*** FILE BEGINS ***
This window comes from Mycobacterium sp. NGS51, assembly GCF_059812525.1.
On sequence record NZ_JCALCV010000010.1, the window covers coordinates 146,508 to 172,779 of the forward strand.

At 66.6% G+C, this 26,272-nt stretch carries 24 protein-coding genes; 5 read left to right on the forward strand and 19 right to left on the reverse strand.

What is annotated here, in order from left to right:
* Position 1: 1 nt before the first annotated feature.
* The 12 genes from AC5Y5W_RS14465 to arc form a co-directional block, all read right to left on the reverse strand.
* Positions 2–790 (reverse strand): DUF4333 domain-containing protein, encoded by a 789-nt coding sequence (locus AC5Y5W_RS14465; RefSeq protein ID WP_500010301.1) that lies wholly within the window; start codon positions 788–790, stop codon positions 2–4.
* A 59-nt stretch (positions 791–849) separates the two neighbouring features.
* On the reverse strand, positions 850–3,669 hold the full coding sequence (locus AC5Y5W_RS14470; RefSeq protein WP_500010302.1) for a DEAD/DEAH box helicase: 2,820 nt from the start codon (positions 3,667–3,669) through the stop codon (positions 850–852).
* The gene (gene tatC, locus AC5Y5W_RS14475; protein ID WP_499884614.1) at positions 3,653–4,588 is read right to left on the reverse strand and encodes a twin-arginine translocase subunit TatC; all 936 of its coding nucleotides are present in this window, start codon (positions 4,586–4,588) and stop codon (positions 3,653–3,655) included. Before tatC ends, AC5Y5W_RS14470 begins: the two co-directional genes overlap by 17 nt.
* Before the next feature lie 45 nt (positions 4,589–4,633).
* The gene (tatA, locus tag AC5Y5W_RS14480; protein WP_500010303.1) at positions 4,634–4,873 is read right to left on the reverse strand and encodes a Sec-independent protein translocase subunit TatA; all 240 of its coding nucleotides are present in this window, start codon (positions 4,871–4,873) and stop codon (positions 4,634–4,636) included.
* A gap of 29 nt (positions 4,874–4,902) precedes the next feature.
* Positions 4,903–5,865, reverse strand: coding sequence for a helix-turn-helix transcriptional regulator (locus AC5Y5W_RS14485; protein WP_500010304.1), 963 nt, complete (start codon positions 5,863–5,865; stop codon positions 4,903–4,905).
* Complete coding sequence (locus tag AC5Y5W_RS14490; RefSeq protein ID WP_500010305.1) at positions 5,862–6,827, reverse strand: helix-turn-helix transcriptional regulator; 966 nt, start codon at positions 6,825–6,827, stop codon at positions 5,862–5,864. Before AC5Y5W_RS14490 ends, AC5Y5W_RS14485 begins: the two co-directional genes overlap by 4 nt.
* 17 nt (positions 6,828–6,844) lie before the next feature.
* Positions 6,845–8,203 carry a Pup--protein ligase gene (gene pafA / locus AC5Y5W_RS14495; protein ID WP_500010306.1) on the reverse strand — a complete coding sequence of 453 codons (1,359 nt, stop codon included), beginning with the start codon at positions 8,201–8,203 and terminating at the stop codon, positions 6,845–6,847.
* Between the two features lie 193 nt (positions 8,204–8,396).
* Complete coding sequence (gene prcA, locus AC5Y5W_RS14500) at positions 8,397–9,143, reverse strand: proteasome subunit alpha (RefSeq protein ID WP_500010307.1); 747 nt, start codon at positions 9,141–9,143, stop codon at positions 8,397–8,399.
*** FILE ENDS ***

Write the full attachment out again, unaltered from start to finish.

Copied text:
This window comes from Mycobacterium sp. NGS51, assembly GCF_059812525.1.
On sequence record NZ_JCALCV010000010.1, the window covers coordinates 146,508 to 172,779 of the forward strand.

At 66.6% G+C, this 26,272-nt stretch carries 24 protein-coding genes; 5 read left to right on the forward strand and 19 right to left on the reverse strand.

What is annotated here, in order from left to right:
* Position 1: 1 nt before the first annotated feature.
* The 12 genes from AC5Y5W_RS14465 to arc form a co-directional block, all read right to left on the reverse strand.
* Positions 2–790 (reverse strand): DUF4333 domain-containing protein, encoded by a 789-nt coding sequence (locus AC5Y5W_RS14465; RefSeq protein ID WP_500010301.1) that lies wholly within the window; start codon positions 788–790, stop codon positions 2–4.
* A 59-nt stretch (positions 791–849) separates the two neighbouring features.
* On the reverse strand, positions 850–3,669 hold the full coding sequence (locus AC5Y5W_RS14470; RefSeq protein WP_500010302.1) for a DEAD/DEAH box helicase: 2,820 nt from the start codon (positions 3,667–3,669) through the stop codon (positions 850–852).
* The gene (gene tatC, locus AC5Y5W_RS14475; protein ID WP_499884614.1) at positions 3,653–4,588 is read right to left on the reverse strand and encodes a twin-arginine translocase subunit TatC; all 936 of its coding nucleotides are present in this window, start codon (positions 4,586–4,588) and stop codon (positions 3,653–3,655) included. Before tatC ends, AC5Y5W_RS14470 begins: the two co-directional genes overlap by 17 nt.
* Before the next feature lie 45 nt (positions 4,589–4,633).
* The gene (tatA, locus tag AC5Y5W_RS14480; protein WP_500010303.1) at positions 4,634–4,873 is read right to left on the reverse strand and encodes a Sec-independent protein translocase subunit TatA; all 240 of its coding nucleotides are present in this window, start codon (positions 4,871–4,873) and stop codon (positions 4,634–4,636) included.
* A gap of 29 nt (positions 4,874–4,902) precedes the next feature.
* Positions 4,903–5,865, reverse strand: coding sequence for a helix-turn-helix transcriptional regulator (locus AC5Y5W_RS14485; protein WP_500010304.1), 963 nt, complete (start codon positions 5,863–5,865; stop codon positions 4,903–4,905).
* Complete coding sequence (locus tag AC5Y5W_RS14490; RefSeq protein ID WP_500010305.1) at positions 5,862–6,827, reverse strand: helix-turn-helix transcriptional regulator; 966 nt, start codon at positions 6,825–6,827, stop codon at positions 5,862–5,864. Before AC5Y5W_RS14490 ends, AC5Y5W_RS14485 begins: the two co-directional genes overlap by 4 nt.
* 17 nt (positions 6,828–6,844) lie before the next feature.
* Positions 6,845–8,203 carry a Pup--protein ligase gene (gene pafA / locus AC5Y5W_RS14495; protein ID WP_500010306.1) on the reverse strand — a complete coding sequence of 453 codons (1,359 nt, stop codon included), beginning with the start codon at positions 8,201–8,203 and terminating at the stop codon, positions 6,845–6,847.
* Between the two features lie 193 nt (positions 8,204–8,396).
* Complete coding sequence (gene prcA, locus AC5Y5W_RS14500) at positions 8,397–9,143, reverse strand: proteasome subunit alpha (RefSeq protein ID WP_500010307.1); 747 nt, start codon at positions 9,141–9,143, stop codon at positions 8,397–8,399.